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5

These rules are intuitionistically valid, but... Intuitionists accept modus tollens in the form given (2), but not {¬q→¬p, p} ⊢ q, see Can one prove by contraposition in intuitionistic logic? A contradiction out of ¬q only gives us ¬¬q, and removing the double negation is something they reject. This is because p → q is interpreted as "given a proof of p a ...


4

This would be a straight-forward case of "absence of evidence is not evidence of absence" or what is called argument from ignorance. As the article states: This represents a type of false dichotomy in that it excludes the possibility that there may have been an insufficient investigation to prove that the proposition is either true or false. Hence it is ...


4

The purpose of Russell’s Theory of Descriptions is precisely to give meaning (i.e. truth value) to a statement concerning a non-existent entity. The basic assumtpion is that names of individuals must refer to existing objects (individuals). Thus, what does it mean to assert something about a non-existing objects referring to it with a sort of "name" ? The ...


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Many predicate language sentences come in one of two forms: "All A's are B's" and "Some A's are B's". There's also "No A's are B's", but that's just a negation of "Some A's are B's". They are translated as: All A's are B's: ∀x(Ax -> Bx) and Some A's are B's: ∃x(Ax & Bx) All of your sentences in one way or another have one of those two basic forms....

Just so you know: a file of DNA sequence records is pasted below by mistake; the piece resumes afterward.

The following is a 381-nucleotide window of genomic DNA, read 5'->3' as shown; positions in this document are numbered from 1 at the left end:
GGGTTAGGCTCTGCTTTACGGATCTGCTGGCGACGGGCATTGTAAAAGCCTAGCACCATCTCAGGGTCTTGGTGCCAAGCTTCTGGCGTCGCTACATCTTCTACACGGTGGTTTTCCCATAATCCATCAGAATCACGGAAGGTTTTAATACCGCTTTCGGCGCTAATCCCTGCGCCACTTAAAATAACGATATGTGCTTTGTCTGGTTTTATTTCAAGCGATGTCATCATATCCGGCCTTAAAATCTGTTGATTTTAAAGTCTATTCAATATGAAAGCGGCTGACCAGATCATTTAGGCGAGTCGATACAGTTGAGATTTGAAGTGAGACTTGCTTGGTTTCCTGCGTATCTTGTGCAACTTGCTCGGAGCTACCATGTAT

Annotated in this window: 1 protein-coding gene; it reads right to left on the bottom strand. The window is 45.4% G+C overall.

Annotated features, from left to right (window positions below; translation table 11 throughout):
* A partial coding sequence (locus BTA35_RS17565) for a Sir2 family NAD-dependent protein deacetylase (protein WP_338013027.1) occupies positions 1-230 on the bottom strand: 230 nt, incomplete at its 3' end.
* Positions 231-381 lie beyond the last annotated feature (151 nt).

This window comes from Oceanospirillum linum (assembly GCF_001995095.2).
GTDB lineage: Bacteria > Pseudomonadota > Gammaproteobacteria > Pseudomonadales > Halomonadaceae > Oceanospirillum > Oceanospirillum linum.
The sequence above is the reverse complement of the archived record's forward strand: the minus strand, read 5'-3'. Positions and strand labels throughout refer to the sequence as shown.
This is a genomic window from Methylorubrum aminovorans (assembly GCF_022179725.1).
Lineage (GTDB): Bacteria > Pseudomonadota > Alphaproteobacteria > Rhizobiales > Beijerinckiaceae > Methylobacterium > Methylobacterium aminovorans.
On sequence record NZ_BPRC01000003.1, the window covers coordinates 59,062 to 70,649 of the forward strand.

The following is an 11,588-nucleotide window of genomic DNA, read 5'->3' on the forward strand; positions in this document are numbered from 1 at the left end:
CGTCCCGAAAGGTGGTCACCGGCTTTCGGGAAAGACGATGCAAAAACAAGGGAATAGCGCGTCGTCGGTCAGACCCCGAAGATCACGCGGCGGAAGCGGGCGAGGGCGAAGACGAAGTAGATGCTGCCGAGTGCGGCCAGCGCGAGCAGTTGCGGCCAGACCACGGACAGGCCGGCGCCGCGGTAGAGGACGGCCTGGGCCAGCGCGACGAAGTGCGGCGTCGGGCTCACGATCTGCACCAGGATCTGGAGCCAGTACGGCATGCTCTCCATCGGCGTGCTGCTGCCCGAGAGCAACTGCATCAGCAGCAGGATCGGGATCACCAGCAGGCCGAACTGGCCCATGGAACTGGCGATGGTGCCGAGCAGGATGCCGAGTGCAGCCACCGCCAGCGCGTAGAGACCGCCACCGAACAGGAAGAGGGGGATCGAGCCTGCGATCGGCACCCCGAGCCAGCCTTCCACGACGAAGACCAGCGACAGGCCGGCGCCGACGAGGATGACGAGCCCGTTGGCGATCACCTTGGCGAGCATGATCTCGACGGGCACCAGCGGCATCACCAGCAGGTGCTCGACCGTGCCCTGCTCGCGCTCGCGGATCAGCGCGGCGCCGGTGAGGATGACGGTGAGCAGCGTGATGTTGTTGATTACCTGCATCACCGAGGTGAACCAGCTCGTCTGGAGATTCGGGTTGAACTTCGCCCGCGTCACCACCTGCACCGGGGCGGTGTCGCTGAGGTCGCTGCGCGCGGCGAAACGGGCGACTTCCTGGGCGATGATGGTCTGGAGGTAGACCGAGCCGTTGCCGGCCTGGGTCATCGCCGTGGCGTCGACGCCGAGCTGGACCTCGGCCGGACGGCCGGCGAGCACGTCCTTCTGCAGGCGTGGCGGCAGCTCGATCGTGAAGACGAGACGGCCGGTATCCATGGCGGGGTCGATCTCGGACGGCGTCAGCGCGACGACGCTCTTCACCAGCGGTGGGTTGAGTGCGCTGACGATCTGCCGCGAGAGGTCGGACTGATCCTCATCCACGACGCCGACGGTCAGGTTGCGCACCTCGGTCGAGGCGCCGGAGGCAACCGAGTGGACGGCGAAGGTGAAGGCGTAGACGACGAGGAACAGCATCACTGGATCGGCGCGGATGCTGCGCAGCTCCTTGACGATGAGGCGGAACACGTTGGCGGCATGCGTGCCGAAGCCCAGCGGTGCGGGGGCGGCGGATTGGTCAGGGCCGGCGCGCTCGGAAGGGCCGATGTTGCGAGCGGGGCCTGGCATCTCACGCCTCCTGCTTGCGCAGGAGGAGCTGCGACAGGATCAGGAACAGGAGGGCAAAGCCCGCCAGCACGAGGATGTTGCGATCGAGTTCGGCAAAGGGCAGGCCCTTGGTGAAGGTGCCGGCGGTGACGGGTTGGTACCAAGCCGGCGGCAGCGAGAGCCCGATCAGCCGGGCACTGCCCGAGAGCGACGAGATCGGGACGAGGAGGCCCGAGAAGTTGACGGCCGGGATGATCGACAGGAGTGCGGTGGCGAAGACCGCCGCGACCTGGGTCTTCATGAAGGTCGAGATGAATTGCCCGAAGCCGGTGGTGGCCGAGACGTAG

3

The good news is that your intuition is correct, and you got steps 1-3 correct. But, from the OP, you struggled with what action to take in step 4. Honestly, it comes from what you're trying to prove. As a general rule: If the conclusion you are trying to prove is a material conditional then start by either 1) make a sub-proof starting with the ...


3

The issue you are not considering is that the act of 'observation' carries two distinct modes in language: description and ascription. Description is a passive mode that merely notes and relates a characteristic of the observed: e.g., "John has hands and feet". Ascription is an active mode that imports causal relationships into a characteristic of the ...